Slow-Cooked Molasses Ham

I always like a ham on Christmas Eve, which means that there is cold ham as well as cold turkey for the following days (and general sandwich duty), and this is the way to cook it to make your life easier. And if the 12-15 hours’ cooking doesn’t suit you, you can cook it for 5 hours in a 350°F oven instead, before proceeding with the glaze.

The juices that collect from the first step of cooking are gorgeously flavoured, but very intense. I pour a little of them over the cut slices of meat, but go sparingly.

If you are able to buy a cured, uncooked ham then you may well prefer to soak it in several changes of cold water before cooking, to reduce the saltiness, and you should check the information from the producer for more details. Fully cooked hams are more common in North America and if you use one of these, then try to choose one with the rind still on and not spiral cut. Smear the rind of the ham with 2 tablespoons of molasses then wrap it in a baggy aluminum-foil package with tightly sealed edges. Sit it in a roasting pan and reheat following the producer’s instructions for oven temperature and time. When the ham has heated through uncover it and reserve juices and use sparingly to moisten ham once sliced. Carefully remove the rind, leaving a good layer of fat, then follow the instructions for glazing the ham.

By the way, when you measure out your molasses, it’ll make life a lot easier if you oil your receptacle first.Slow Cooked Molasses Ham

7½-pound boneless cured uncooked ham, rind on

½ cup molasses

For the glaze:

Approx. 1 tablespoon whole cloves

¼ cup molasses

¼ cup turbinado sugar

1 tablespoon Dijon mustard

º Preheat the oven to 450°F, and let your ham come to room temperature.

º Line a large roasting pan with a layer of aluminum foil, and then sit a wire rack on top of this foil. Tear off a large piece of foil (big enough to wrap around the ham) and place this over the rack on the roasting pan. Tear off a second large piece of foil and place on top, but in the opposite way to the first, so you have 4 corners of foil ready to wrap your ham in.

º Sit the ham on the foil and then pour the molasses over it, straight onto the rind, letting it run down both sides. Don’t worry too much about spreading it over the ham, as once it’s in the heat of the oven, it will coat the ham well enough.

º Now lift up the sides and ends of the first layer of foil and make a seal at the top, leaving some room around the ham, then seal the ends. Then take up the other piece of foil and do the same: you are trying to create a good seal around the ham, so pinch together any open gaps that remain. Finally, tear off another piece of foil and put over the top of the whole parcel, making sure it’s well sealed.

º Put carefully into the oven and let it cook for 30 minutes, then turn the oven down to 200°F and leave for a further 15-24 hours.

º The following day, take the ham out of the oven and open up the foil seal. It will have made some liquid, which you can reserve to moisten the carved meat later. Carefully lift the ham out onto a board, snip and remove the string, and peel off the rind to leave a good layer of fat.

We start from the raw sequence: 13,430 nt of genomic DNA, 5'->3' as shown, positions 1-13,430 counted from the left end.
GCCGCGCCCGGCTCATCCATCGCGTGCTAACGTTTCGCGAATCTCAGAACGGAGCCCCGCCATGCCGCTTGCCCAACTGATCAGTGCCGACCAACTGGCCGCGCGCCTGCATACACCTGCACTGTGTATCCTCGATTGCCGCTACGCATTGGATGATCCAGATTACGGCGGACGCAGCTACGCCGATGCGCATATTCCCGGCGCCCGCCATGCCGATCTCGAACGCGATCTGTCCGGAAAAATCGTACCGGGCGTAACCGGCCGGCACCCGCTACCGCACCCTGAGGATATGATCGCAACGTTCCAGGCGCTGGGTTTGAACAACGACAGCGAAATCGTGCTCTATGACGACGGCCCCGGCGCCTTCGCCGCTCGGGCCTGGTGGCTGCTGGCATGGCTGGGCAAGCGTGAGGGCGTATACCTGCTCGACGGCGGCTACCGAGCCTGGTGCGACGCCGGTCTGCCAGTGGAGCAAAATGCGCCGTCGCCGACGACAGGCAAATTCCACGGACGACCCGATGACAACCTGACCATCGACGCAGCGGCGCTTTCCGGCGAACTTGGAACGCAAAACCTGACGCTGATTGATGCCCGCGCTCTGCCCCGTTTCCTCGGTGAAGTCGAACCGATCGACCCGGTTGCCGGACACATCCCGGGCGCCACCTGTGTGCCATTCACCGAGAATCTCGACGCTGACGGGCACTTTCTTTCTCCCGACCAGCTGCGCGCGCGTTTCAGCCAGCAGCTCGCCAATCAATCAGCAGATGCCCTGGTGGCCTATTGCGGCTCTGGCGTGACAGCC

º Increase the oven temperature to 400°F. Using a sharp knife, cut a diamond pattern in the fat layer, drawing lines one way and then the opposite way, about ¾ inch apart.

º Stud the centre of each diamond with a clove, then mix together the molasses, turbinado sugar, and Dijon mustard in a bowl and spread over the fat on the ham. It will dribble off a bit, so just spoon it back over the ham before putting back in the oven for 20 minutes, by which time the glaze will be burnished and blistered in the heat. Remove from the oven, and transfer to a board. Let it rest for 10-20 minutes before carving into thin slices.

Make-ahead Mashed Potatoes

No one doubts the glory of mashed potatoes, and while they are not difficult to make, they can be quite a faff in large quantities at the last minute. This is the answer: a tangy, subtly cheesy dish, with a crunchy topping, that has revolutionized my cooking life. I made them for the first time last year for Thanksgiving, and they have happily appeared on my table several times since. They come heartily recommended with the ham, and any time you want to spread the load when you have people coming over.

Serves 12

5½ pounds potatoes for mashing, such as Yukon Goldready made mashed potatoes

Salt for potato water to taste

1¼ sticks (12 tablespoons) soft unsalted butter

1 cup sour cream

A good grinding of nutmeg, good grinding of pepper

1/3 cup shredded Parmesan

Sea salt flakes to taste or kosher salt

For the Topping:

¾ cup dried bread crumbs

5 tablespoons soft unsalted butter

½ cup shredded Parmesan

º Peel the potatoes, then cut each one roughly into quarters, put into a large saucepan of salted water, and bring to a boil. Lower the heat slightly and cook until the potatoes are tender and soft but not disintegrating. The timing will depend on the size of your pan, but allow about 30 minutes once the water has come to a boil.

º Before you drain the potatoes, reserve 2 cupfuls of the cooking water, then drain the potatoes and put them back in the hot, and now dry, pan with the lid on, but off the heat.

º Melt the butter and sour cream in a saucepan, then pour this over the cooked and drained potatoes in their warm pot, and mash them while slowly adding some of the reserved potato cooking water to get the right softness and consistency. I keep this a fairly loose mixture, since it will thicken on standing and reheating. Add the nutmeg, pepper, Parmesan, and sea salt to taste.